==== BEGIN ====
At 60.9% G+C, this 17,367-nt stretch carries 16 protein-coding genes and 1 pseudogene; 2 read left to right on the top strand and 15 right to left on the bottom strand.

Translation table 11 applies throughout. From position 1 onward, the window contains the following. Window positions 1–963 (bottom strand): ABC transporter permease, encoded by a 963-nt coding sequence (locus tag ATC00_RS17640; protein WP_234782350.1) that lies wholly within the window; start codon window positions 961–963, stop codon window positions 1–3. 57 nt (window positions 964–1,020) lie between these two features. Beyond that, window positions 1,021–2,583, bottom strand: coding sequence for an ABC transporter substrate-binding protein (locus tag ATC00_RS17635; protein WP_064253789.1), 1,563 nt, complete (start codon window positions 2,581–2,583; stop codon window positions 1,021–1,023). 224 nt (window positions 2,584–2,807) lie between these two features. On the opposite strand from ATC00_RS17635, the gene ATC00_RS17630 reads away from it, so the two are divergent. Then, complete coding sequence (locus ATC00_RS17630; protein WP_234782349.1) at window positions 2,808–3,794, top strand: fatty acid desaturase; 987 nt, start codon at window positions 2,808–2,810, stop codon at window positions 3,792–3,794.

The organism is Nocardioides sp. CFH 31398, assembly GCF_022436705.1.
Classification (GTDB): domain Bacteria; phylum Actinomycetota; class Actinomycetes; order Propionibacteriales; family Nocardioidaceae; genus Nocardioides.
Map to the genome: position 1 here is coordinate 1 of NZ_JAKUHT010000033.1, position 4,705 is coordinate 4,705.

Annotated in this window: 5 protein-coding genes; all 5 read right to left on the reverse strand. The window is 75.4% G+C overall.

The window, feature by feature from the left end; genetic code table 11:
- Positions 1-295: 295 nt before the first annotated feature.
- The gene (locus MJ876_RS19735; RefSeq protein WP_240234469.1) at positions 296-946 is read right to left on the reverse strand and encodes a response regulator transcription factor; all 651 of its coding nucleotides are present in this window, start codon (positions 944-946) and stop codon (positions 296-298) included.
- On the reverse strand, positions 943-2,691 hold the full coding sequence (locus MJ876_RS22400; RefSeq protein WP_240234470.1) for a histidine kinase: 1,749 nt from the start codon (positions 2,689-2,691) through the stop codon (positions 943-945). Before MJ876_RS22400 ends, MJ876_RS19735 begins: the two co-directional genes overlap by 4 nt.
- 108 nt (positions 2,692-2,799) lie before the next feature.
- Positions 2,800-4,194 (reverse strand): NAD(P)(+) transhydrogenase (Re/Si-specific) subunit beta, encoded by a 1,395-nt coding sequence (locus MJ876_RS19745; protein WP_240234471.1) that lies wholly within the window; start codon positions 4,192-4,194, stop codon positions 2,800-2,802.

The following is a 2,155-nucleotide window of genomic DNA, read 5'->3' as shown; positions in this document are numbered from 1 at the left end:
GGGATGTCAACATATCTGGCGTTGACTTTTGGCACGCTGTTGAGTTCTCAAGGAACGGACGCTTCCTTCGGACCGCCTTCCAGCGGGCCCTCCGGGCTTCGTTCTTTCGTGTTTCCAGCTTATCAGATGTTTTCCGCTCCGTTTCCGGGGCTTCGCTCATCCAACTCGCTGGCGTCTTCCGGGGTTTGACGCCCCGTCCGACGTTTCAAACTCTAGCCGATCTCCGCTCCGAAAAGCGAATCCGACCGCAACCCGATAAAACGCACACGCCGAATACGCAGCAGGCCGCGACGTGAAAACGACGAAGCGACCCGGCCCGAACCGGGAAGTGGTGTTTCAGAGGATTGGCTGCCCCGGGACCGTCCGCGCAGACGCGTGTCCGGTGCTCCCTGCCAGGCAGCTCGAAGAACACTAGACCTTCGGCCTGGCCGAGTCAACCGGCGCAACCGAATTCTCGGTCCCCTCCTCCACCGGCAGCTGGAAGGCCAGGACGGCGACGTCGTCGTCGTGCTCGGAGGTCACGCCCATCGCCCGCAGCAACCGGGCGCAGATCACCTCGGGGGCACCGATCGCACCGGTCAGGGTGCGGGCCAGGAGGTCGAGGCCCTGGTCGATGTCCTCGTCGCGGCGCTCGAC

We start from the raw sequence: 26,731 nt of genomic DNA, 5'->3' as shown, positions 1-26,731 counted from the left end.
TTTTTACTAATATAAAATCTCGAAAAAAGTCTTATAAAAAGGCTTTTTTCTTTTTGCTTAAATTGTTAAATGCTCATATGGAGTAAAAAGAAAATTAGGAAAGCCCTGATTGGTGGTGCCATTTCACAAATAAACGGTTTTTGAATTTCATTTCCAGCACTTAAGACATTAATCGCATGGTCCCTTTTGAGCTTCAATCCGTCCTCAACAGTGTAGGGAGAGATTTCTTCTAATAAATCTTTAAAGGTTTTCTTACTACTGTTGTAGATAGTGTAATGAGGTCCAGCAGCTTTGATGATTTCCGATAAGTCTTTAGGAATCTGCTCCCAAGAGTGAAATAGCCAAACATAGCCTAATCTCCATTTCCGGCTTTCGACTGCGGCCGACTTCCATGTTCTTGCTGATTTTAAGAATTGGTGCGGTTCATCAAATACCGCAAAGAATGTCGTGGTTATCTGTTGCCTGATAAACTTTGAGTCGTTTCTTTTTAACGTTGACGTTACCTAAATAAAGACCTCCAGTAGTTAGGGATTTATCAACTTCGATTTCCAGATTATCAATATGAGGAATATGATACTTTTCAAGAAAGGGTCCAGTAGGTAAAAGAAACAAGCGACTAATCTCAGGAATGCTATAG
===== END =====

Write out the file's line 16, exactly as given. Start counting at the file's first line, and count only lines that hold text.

TTTTTACTAATATAAAATCTCGAAAAAAGTCTTATAAAAAGGCTTTTTTCTTTTTGCTTAAATTGTTAAATGCTCATATGGAGTAAAAAGAAAATTAGGAAAGCCCTGATTGGTGGTGCCATTTCACAAATAAACGGTTTTTGAATTTCATTTCCAGCACTTAAGACATTAATCGCATGGTCCCTTTTGAGCTTCAATCCGTCCTCAACAGTGTAGGGAGAGATTTCTTCTAATAAATCTTTAAAGGTTTTCTTACTACTGTTGTAGATAGTGTAATGAGGTCCAGCAGCTTTGATGATTTCCGATAAGTCTTTAGGAATCTGCTCCCAAGAGTGAAATAGCCAAACATAGCCTAATCTCCATTTCCGGCTTTCGACTGCGGCCGACTTCCATGTTCTTGCTGATTTTAAGAATTGGTGCGGTTCATCAAATACCGCAAAGAATGTCGTGGTTATCTGTTGCCTGATAAACTTTGAGTCGTTTCTTTTTAACGTTGACGTTACCTAAATAAAGACCTCCAGTAGTTAGGGATTTATCAACTTCGATTTCCAGATTATCAATATGAGGAATATGATACTTTTCAAGAAAGGGTCCAGTAGGTAAAAGAAACAAGCGACTAATCTCAGGAATGCTATAG